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BY JEFF BRANSCOME
Lake Anna is one step closer to having 10 new lakefront homes, despite opposition from nearby homeowners.
The Spotsylvania County Planning Commission recommended approval last week of an application to rezone 54 acres off Days Bridge Road for the new neighborhood. Commissioner Cristine Lynch cast the sole dissenting vote.
Current zoning on the property near the Southwind Shores subdivision allows for just one home.
The Board of Supervisors on July 10 is scheduled to make the final decision on the rezoning of the proposed community, called the Estates at Terry's Run.
Seventeen people spoke about the proposal at a Planning Commission public hearing Wednesday, and all but one of them opposed it.
Reasons for the opposition included damage to the environment and the development's impact to historic areas, including a nearby home that qualifies to be on the National Register of Historic Places.
Several opponents said they didn't think it was fair that a single developer was capable of changing the setting despite opposition.
"It saddens me that one person can come in and possibly impact this area in such a negative way," said John Conway, who said his nearby property has been placed in a conservation easement.
William Hayden, who lives across the lake from the proposed neighborhood, said he thought his view was protected when he purchased his home.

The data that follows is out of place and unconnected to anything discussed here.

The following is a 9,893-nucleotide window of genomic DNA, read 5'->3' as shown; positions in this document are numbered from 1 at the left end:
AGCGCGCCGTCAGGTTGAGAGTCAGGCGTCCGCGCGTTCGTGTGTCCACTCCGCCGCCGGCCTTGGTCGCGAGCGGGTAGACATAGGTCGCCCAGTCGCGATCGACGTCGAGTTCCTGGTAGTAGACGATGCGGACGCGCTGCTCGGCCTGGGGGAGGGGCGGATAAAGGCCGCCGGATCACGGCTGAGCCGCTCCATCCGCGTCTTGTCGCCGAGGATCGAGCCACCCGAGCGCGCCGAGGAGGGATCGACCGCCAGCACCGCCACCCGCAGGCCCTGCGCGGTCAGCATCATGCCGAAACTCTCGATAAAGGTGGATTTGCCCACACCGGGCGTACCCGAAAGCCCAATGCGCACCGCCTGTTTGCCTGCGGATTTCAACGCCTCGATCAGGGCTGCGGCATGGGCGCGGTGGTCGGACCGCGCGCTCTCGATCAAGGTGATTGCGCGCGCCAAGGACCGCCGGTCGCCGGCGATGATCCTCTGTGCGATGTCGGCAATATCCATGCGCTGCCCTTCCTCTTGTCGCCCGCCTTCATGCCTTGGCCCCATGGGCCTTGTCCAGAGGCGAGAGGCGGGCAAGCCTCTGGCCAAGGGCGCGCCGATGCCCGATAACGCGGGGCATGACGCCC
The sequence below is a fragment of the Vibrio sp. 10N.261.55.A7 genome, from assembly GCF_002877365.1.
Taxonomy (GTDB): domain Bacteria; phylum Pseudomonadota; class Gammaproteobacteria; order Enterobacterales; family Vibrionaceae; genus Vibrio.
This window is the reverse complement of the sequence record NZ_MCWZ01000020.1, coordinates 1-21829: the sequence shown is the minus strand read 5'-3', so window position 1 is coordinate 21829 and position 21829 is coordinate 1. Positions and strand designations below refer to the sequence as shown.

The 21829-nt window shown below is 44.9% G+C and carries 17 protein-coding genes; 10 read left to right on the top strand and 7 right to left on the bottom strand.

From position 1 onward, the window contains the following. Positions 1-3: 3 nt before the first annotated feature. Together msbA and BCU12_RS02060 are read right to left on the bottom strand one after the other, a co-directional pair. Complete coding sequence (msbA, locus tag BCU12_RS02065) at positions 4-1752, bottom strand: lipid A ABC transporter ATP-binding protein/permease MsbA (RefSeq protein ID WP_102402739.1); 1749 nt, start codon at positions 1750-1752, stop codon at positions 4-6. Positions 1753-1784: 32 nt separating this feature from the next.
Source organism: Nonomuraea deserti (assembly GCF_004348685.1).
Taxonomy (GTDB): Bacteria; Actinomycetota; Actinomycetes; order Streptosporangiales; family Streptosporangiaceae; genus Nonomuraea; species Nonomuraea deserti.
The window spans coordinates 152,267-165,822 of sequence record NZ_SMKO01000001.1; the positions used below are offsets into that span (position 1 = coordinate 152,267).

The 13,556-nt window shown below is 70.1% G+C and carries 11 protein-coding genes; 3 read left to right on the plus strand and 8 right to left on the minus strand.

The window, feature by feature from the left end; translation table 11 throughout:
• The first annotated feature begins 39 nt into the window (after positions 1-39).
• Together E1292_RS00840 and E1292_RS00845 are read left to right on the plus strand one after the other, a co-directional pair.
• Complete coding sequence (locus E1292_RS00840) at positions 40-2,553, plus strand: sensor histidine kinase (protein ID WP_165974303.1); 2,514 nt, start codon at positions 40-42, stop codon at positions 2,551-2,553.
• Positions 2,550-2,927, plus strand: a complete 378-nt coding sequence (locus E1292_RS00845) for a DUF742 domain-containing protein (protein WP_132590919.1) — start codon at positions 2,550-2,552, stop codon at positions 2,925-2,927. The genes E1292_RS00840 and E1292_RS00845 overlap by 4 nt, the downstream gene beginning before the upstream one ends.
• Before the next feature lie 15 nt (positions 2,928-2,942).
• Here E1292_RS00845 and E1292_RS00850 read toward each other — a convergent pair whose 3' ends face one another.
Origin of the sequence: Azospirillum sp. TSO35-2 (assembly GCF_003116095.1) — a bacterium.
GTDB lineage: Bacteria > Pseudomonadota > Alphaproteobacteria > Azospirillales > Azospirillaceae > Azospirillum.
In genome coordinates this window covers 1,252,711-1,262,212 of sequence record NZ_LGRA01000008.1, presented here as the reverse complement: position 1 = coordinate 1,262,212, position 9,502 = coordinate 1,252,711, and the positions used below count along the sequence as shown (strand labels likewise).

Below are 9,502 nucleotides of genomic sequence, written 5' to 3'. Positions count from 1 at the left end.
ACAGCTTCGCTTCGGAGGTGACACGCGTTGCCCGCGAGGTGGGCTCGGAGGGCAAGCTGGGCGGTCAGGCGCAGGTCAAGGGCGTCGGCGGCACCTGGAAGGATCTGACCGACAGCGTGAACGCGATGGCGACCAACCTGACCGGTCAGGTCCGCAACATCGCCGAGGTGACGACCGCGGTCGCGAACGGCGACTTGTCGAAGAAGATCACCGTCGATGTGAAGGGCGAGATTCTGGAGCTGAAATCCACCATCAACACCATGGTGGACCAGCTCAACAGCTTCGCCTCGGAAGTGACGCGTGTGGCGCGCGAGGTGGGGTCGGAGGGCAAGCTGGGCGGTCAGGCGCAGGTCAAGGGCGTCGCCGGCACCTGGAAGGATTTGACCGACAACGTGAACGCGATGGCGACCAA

"Now someone wants to come along and destroy that view," he said. "Please think of us and not just the developer."
Planning Commission Chairman Robert Stuber noted that the county's comprehensive plan designates the area for residential use.
Fairfax County attorney John McBride, who represented the applicant at the hearing, stressed his client's right to develop the land in a reasonable manner. The developer, David Hunter, was not at the meeting.
"Property rights mean you cannot exclude me from buying property next to you just because you got here first," McBride said.
The applicant has agreed to pay $299,565 in cash proffers. The homes will be built at least 100 feet from the lake's edge and will have lot sizes ranging from 1 acre to 6 acres.
Lynch, who voted against the rezoning, said she was concerned about its impact on nearby historic properties. For instance, she didn't like the planned overhead power lines and asked if the developer could bury them instead.
McBride said he couldn't commit to underground power lines, but said the applicant would look into the possibility.
Lynch had hoped to delay a vote on the rezoning until the Historic Preservation Commission had an opportunity to weigh in.
Spotsylvania resident Al King told commissioners that he didn't find the opponents' arguments persuasive. "What it really boils down to is that the existing residents are unhappy about a change," he said.
Jeff Branscome: 540/374-5402